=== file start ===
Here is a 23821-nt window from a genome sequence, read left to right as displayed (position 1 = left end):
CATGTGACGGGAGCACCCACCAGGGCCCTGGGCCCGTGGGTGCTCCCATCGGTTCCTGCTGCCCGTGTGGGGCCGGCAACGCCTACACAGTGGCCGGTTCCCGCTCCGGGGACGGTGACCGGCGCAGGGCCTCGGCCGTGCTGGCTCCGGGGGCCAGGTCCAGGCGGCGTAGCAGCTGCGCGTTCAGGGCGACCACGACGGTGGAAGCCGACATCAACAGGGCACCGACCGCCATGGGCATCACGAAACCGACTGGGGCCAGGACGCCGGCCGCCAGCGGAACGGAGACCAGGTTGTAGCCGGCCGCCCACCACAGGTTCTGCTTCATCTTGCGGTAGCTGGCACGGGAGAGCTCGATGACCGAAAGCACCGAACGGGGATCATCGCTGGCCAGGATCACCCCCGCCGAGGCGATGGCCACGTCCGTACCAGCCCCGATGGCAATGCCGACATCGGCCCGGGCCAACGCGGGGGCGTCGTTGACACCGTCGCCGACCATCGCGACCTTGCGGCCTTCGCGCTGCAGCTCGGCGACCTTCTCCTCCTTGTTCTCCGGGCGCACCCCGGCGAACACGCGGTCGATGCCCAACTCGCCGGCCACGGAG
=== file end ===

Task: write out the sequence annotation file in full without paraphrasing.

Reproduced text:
Here is a 23821-nt window from a genome sequence, read left to right as displayed (position 1 = left end):
CATGTGACGGGAGCACCCACCAGGGCCCTGGGCCCGTGGGTGCTCCCATCGGTTCCTGCTGCCCGTGTGGGGCCGGCAACGCCTACACAGTGGCCGGTTCCCGCTCCGGGGACGGTGACCGGCGCAGGGCCTCGGCCGTGCTGGCTCCGGGGGCCAGGTCCAGGCGGCGTAGCAGCTGCGCGTTCAGGGCGACCACGACGGTGGAAGCCGACATCAACAGGGCACCGACCGCCATGGGCATCACGAAACCGACTGGGGCCAGGACGCCGGCCGCCAGCGGAACGGAGACCAGGTTGTAGCCGGCCGCCCACCACAGGTTCTGCTTCATCTTGCGGTAGCTGGCACGGGAGAGCTCGATGACCGAAAGCACCGAACGGGGATCATCGCTGGCCAGGATCACCCCCGCCGAGGCGATGGCCACGTCCGTACCAGCCCCGATGGCAATGCCGACATCGGCCCGGGCCAACGCGGGGGCGTCGTTGACACCGTCGCCGACCATCGCGACCTTGCGGCCTTCGCGCTGCAGCTCGGCGACCTTCTCCTCCTTGTTCTCCGGGCGCACCCCGGCGAACACGCGGTCGATGCCCAACTCGCCGGCCACGGAG